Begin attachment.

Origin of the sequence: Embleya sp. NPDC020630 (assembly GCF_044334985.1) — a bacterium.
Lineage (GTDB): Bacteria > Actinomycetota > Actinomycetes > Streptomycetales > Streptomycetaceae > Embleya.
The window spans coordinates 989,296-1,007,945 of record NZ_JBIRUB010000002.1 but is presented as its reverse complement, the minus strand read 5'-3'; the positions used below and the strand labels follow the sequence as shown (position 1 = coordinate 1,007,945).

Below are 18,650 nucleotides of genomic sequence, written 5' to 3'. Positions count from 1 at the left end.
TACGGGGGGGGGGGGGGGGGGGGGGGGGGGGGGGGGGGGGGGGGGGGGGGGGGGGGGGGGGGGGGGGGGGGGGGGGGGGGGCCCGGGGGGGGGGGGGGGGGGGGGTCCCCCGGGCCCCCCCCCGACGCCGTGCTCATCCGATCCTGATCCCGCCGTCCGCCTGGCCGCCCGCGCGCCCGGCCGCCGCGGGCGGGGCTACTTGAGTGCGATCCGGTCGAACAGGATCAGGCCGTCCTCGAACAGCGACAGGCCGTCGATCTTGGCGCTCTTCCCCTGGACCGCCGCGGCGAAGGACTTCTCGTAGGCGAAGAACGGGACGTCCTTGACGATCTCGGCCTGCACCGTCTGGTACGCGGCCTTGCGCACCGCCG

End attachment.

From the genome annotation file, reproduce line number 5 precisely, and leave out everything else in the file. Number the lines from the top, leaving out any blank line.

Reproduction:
TACGGGGGGGGGGGGGGGGGGGGGGGGGGGGGGGGGGGGGGGGGGGGGGGGGGGGGGGGGGGGGGGGGGGGGGGGGGGGGGCCCGGGGGGGGGGGGGGGGGGGGGTCCCCCGGGCCCCCCCCCGACGCCGTGCTCATCCGATCCTGATCCCGCCGTCCGCCTGGCCGCCCGCGCGCCCGGCCGCCGCGGGCGGGGCTACTTGAGTGCGATCCGGTCGAACAGGATCAGGCCGTCCTCGAACAGCGACAGGCCGTCGATCTTGGCGCTCTTCCCCTGGACCGCCGCGGCGAAGGACTTCTCGTAGGCGAAGAACGGGACGTCCTTGACGATCTCGGCCTGCACCGTCTGGTACGCGGCCTTGCGCACCGCCG